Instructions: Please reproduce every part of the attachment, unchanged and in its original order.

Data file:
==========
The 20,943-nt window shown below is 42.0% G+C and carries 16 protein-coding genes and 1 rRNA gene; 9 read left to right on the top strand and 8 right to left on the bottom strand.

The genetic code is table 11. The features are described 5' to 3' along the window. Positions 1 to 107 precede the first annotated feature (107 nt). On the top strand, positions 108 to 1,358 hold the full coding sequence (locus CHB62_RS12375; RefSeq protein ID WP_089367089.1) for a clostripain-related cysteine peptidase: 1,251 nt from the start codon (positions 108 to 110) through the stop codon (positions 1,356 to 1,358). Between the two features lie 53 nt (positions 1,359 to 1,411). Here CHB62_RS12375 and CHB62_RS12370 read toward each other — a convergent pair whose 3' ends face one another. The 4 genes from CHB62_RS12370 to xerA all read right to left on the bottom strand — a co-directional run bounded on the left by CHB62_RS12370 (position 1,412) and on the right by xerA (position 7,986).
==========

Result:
The 20,943-nt window shown below is 42.0% G+C and carries 16 protein-coding genes and 1 rRNA gene; 9 read left to right on the top strand and 8 right to left on the bottom strand.

The genetic code is table 11. The features are described 5' to 3' along the window. Positions 1 to 107 precede the first annotated feature (107 nt). On the top strand, positions 108 to 1,358 hold the full coding sequence (locus CHB62_RS12375; RefSeq protein ID WP_089367089.1) for a clostripain-related cysteine peptidase: 1,251 nt from the start codon (positions 108 to 110) through the stop codon (positions 1,356 to 1,358). Between the two features lie 53 nt (positions 1,359 to 1,411). Here CHB62_RS12375 and CHB62_RS12370 read toward each other — a convergent pair whose 3' ends face one another. The 4 genes from CHB62_RS12370 to xerA all read right to left on the bottom strand — a co-directional run bounded on the left by CHB62_RS12370 (position 1,412) and on the right by xerA (position 7,986).